The Widow's Wager
She wed once for duty but will only wed again for love…
For as long as she can remember, Eliza North's heart has been in the possession of her older brother's friend, Nicholas Emerson. But Nicholas has always been oblivious to Eliza, and when he bought a commission and sailed to war, she wed sensibly instead. Returned to her brother's house a widow, she meets Lieutenant Emerson again and realizes neither of their feelings have changed. She accepts his request to chaperone his younger sister, Helena, hoping she might win his attention yet, with the assistance of the mysterious Mrs. Oliver and her guide for seduction.
Nicholas Emerson could never aspire to wed the daughter of a duke, especially one so pragmatic as Eliza has always been. That she married for the whimsy love makes him wonder how well he knew Eliza after all. She is still the only woman who captures his attention, but he knows his injuries mean he can never marry. Still, he cannot resist the chance to request Eliza's assistance with Helena's second season, and the chance to share her company.
Neither of them anticipate Helena's wild behavior or their necessary alliance to defend her reputation. Entrusted with the manuscript of Mrs. Oliver's advice on the seductive arts, Eliza puts its counsel to use, much to Nicholas' delighted astonishment. How can he refuse the woman he loves, even knowing that he can never ensure her happiness? Caught between honor and love, Nicholas must accept his legacy from the war for this pair to have a future—is Eliza the woman who can heal his wounds forever?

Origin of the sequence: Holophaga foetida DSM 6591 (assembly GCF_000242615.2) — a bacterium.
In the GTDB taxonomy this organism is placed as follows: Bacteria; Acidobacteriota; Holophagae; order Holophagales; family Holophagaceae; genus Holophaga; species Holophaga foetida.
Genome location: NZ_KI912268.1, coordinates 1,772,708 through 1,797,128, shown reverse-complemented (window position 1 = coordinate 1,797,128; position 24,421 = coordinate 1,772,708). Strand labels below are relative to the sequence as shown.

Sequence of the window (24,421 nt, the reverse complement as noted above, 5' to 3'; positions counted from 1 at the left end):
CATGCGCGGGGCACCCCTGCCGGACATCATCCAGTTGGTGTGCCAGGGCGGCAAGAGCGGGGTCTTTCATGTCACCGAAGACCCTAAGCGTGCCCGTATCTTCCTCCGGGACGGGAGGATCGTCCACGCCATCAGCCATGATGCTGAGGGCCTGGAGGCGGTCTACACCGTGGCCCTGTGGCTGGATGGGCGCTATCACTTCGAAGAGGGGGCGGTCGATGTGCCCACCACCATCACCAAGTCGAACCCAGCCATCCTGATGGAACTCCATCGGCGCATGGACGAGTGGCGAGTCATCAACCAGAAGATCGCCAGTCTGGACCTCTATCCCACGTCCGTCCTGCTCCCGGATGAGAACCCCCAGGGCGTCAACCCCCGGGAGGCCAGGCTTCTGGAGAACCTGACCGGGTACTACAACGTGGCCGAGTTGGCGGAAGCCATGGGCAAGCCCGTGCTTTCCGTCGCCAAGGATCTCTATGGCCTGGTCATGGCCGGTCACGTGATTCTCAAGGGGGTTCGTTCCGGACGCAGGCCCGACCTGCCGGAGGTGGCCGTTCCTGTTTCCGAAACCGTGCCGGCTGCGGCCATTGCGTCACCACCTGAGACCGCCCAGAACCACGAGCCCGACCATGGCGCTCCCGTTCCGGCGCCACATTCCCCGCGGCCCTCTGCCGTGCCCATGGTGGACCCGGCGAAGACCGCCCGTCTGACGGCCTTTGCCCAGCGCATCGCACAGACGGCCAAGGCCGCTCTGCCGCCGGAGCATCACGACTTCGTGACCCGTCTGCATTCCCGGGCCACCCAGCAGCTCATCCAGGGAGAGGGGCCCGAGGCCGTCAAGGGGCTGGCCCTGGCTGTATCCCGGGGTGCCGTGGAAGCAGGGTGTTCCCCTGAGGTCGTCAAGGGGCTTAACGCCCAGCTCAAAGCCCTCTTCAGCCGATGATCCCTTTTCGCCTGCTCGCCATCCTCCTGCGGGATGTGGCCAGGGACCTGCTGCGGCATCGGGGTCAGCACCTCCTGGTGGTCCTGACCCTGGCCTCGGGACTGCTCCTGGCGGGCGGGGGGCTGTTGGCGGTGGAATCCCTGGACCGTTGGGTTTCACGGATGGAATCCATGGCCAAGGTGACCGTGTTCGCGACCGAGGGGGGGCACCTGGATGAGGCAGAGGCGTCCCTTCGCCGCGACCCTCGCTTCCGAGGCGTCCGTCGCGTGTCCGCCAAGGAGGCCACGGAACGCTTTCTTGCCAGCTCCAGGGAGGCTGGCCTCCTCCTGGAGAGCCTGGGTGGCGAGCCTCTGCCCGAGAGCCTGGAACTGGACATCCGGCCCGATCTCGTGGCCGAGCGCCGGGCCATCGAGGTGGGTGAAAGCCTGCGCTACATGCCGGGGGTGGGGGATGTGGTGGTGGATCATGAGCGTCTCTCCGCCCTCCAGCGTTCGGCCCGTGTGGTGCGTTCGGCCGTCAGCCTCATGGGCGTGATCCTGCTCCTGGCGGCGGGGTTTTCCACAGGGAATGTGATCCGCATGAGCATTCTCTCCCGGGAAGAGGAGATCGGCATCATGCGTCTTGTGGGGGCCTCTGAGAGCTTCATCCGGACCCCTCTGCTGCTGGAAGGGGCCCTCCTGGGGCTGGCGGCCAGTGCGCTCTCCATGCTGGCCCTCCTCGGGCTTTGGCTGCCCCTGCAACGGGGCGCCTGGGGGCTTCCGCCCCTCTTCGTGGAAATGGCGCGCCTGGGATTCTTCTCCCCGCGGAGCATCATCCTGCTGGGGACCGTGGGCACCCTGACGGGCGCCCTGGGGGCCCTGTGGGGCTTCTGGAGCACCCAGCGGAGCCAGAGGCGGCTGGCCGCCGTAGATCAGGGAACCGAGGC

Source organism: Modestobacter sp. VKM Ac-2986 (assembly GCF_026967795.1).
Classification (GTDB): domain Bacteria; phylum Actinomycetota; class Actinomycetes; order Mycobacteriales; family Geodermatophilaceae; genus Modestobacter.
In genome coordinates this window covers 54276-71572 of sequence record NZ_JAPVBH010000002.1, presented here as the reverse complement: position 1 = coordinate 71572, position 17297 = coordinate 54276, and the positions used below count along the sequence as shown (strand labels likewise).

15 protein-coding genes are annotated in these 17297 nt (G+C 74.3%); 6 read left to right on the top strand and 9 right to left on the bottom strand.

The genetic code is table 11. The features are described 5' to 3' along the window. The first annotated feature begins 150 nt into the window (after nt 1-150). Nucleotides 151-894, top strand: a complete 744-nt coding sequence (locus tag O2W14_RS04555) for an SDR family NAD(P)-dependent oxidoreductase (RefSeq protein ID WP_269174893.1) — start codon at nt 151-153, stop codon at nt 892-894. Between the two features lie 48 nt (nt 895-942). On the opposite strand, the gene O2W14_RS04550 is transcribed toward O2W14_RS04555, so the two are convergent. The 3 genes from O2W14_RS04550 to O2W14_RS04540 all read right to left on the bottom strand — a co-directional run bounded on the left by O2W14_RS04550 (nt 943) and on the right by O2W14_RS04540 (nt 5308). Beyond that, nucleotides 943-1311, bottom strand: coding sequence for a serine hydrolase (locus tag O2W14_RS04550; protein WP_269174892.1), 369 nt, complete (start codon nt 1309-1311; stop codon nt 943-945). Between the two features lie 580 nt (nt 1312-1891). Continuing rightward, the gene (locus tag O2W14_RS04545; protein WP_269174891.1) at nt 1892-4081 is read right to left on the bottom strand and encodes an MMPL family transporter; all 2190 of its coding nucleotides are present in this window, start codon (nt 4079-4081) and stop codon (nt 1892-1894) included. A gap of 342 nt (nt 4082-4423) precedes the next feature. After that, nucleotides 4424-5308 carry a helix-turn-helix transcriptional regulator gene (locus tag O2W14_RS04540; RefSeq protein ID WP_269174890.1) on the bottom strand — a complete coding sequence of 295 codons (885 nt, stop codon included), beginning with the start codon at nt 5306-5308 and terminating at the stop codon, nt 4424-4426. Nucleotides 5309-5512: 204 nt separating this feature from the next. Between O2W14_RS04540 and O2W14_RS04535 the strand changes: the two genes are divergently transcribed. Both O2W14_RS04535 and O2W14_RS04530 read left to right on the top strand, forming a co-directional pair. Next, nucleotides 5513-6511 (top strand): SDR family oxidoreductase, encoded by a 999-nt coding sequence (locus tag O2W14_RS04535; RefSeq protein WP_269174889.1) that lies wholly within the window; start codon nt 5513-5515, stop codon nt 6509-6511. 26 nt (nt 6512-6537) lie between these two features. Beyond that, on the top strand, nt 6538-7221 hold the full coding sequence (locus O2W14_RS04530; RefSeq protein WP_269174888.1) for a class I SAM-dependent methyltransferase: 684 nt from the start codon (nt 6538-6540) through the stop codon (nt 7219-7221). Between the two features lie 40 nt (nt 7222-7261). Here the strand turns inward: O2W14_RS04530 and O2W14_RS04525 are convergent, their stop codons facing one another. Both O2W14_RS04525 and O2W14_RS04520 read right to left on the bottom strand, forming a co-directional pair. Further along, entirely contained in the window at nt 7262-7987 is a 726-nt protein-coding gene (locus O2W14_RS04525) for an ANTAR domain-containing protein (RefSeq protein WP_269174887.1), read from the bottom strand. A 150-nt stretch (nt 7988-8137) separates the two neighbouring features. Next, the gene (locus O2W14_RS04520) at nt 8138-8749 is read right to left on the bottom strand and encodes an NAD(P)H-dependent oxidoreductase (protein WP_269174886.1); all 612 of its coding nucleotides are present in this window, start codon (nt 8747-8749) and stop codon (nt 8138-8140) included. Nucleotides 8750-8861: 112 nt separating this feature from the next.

Ms. Delacroix never disappoints!
Eliza North has always had a tendre for her brother’s best friend, Nicholas Emerson. But their social status (she the daughter of a duke and he a mere squire’s son) prevented the honorable Nicholas from declaring his all consuming love for Eliza. Choosing to purchase a commission, Nicholas went off to war, breaking Eliza’s heart. Eliza, seeing no path forward to a marriage based on love, reluctantly accepted the attentions of the Reverend Frederick North. Ten years later, Eliza, now a widow, encounters Nicholas once again. Where status once convinced Nicholas that they had no future, now a war injury stood in their way. Eliza comes across a manuscript of the scandalous Mrs. Oliver, containing advice on seducing a gentleman and puts the information to practical use on the person of one Mr. Emerson. Ms. Delacroix writes beautiful novels where the reader immediately cares about the characters, hoping for an HEA, despite the seemingly insurmountable impediments. And she never disappoints. I highly recommend this latest book in the series, which, though it can easily be read as a standalone, is a lovely and worthy addition to the entire series. A copy of this book was provided to me with no requirements for a review. I voluntarily read this book and my comments here are my honest opinion.